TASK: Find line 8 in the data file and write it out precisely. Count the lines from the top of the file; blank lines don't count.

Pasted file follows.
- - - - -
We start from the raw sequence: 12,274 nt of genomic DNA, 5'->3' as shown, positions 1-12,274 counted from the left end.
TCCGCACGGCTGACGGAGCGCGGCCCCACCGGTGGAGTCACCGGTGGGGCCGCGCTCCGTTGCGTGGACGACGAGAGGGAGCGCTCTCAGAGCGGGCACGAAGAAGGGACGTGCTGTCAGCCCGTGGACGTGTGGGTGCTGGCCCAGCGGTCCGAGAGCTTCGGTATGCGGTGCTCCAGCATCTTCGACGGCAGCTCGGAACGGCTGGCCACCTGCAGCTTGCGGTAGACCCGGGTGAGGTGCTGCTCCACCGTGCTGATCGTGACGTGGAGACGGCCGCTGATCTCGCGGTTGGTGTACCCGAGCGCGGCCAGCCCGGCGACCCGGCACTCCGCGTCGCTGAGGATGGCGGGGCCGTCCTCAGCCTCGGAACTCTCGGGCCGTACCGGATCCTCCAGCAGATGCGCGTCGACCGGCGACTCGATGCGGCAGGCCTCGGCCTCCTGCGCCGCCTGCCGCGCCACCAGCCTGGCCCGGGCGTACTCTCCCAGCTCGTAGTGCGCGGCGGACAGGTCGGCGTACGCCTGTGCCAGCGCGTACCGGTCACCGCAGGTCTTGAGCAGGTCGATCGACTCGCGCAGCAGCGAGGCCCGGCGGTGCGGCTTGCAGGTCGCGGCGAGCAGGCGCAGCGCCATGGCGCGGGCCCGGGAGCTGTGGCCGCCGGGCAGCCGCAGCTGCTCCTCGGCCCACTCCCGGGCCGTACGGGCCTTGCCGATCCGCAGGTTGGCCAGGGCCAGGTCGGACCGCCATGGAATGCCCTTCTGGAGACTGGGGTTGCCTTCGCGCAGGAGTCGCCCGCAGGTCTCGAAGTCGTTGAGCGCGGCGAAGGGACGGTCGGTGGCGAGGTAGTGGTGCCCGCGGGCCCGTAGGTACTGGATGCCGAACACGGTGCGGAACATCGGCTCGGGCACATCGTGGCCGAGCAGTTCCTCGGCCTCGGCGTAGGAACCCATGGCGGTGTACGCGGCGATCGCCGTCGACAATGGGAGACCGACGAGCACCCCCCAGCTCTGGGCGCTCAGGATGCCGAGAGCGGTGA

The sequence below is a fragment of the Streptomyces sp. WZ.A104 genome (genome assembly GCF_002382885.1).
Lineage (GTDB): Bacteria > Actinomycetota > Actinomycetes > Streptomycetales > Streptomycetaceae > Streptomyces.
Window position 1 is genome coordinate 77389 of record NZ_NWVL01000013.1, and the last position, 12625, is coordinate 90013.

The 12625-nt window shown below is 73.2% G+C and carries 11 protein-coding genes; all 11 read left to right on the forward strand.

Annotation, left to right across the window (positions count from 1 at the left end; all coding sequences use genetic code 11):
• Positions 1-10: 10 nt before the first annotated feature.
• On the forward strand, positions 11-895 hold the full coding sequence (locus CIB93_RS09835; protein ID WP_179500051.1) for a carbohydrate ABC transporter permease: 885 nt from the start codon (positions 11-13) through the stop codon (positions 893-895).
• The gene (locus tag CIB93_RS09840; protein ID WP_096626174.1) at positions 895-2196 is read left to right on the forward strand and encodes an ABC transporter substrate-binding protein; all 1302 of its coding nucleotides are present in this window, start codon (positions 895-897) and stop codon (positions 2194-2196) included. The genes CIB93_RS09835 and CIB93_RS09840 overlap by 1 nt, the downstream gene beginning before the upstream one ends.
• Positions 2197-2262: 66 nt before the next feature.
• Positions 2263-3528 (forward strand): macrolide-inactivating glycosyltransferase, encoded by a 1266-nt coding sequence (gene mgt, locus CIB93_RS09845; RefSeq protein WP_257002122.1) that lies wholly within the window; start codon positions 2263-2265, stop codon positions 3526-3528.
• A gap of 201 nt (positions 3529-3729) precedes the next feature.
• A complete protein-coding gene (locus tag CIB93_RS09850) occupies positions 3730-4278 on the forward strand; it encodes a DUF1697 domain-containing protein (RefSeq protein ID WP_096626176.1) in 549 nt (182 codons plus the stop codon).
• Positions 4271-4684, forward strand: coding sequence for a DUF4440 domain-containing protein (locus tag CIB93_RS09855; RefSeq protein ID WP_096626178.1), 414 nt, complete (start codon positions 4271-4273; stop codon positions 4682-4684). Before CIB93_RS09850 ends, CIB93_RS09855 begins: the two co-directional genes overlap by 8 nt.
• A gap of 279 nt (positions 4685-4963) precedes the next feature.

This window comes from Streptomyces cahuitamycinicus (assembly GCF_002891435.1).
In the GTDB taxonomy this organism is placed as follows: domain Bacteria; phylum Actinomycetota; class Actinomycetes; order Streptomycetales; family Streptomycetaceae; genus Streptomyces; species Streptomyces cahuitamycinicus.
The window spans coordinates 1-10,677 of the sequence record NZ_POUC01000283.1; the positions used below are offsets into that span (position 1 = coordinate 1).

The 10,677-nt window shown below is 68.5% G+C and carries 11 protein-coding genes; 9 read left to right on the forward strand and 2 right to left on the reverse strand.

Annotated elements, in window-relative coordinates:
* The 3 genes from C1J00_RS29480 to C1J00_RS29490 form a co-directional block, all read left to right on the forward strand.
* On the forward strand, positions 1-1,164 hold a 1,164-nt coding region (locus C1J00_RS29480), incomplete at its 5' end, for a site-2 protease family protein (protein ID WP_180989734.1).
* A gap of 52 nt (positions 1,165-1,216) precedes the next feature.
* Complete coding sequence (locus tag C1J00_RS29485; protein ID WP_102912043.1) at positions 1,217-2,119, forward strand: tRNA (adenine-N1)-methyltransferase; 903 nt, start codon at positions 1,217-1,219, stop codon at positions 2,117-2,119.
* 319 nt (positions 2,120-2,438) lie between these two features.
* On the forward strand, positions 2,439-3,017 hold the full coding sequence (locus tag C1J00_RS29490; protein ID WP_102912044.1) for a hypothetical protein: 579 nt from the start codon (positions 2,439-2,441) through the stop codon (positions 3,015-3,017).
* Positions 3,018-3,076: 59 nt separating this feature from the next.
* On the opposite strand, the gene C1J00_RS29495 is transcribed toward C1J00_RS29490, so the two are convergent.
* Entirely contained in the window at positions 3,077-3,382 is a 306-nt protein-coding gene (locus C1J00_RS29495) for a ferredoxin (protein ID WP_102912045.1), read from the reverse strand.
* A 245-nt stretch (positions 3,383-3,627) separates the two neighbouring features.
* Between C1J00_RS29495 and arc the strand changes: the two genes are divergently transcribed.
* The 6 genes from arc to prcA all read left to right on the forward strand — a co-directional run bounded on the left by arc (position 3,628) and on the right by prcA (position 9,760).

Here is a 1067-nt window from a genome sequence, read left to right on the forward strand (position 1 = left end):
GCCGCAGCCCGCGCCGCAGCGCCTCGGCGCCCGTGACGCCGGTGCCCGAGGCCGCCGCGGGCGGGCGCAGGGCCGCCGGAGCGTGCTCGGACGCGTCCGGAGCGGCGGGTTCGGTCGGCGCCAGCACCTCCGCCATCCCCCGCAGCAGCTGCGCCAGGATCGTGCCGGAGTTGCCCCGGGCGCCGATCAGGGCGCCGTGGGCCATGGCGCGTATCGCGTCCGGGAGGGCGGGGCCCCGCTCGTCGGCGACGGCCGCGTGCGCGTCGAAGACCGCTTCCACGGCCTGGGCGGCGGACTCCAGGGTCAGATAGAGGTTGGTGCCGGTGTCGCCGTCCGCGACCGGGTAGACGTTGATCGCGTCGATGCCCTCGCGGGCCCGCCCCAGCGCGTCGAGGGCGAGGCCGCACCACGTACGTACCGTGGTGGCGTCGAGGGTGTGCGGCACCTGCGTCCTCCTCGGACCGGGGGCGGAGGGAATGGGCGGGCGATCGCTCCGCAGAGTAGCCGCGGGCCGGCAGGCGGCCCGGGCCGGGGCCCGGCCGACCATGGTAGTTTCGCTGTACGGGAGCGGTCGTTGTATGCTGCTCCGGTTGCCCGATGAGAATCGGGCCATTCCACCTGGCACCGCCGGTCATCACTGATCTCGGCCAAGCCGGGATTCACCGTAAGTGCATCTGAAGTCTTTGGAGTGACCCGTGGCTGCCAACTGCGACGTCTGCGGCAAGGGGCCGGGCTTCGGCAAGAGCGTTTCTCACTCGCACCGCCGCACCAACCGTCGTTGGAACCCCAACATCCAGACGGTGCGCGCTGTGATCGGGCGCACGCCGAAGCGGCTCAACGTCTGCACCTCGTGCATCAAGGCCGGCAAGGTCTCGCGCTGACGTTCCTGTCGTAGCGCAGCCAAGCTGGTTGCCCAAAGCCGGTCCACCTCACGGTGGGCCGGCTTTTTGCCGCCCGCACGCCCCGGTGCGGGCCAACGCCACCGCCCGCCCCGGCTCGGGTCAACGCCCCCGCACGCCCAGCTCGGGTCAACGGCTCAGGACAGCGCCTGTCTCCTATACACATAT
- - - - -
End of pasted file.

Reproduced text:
• Positions 1-10: 10 nt before the first annotated feature.